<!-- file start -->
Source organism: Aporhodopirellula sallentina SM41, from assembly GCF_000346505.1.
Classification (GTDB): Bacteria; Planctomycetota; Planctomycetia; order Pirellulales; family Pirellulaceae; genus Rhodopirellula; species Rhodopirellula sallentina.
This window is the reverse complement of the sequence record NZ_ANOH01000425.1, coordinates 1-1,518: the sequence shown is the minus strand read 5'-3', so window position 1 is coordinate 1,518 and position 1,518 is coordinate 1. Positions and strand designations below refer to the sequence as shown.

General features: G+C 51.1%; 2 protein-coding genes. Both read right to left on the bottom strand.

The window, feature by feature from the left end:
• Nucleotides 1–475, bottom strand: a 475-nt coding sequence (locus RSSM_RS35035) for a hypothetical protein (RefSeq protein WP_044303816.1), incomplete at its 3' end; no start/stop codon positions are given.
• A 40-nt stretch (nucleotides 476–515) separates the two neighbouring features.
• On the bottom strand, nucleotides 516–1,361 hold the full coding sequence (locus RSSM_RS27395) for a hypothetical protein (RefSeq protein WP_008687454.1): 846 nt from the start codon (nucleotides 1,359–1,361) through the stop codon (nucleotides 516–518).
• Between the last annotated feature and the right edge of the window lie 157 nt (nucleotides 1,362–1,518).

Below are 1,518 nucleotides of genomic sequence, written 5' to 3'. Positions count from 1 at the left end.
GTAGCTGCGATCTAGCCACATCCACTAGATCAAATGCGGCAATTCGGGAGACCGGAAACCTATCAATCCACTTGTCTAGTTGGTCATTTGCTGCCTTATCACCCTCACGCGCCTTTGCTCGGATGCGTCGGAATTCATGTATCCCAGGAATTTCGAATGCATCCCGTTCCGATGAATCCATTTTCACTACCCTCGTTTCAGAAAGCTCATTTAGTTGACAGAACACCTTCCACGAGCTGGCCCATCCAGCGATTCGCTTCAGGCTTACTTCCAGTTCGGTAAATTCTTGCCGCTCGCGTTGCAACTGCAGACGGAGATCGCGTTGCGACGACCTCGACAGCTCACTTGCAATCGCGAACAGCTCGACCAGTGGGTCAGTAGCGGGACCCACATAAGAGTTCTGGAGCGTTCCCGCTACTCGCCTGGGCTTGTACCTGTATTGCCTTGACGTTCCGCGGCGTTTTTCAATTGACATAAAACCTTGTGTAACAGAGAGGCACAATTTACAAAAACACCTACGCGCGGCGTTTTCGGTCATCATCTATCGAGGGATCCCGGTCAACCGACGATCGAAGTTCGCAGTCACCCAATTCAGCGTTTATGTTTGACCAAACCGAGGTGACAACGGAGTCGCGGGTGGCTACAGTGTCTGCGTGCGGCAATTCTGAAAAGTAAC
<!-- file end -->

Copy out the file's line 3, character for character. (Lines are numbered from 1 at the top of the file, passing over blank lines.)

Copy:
This window is the reverse complement of the sequence record NZ_ANOH01000425.1, coordinates 1-1,518: the sequence shown is the minus strand read 5'-3', so window position 1 is coordinate 1,518 and position 1,518 is coordinate 1. Positions and strand designations below refer to the sequence as shown.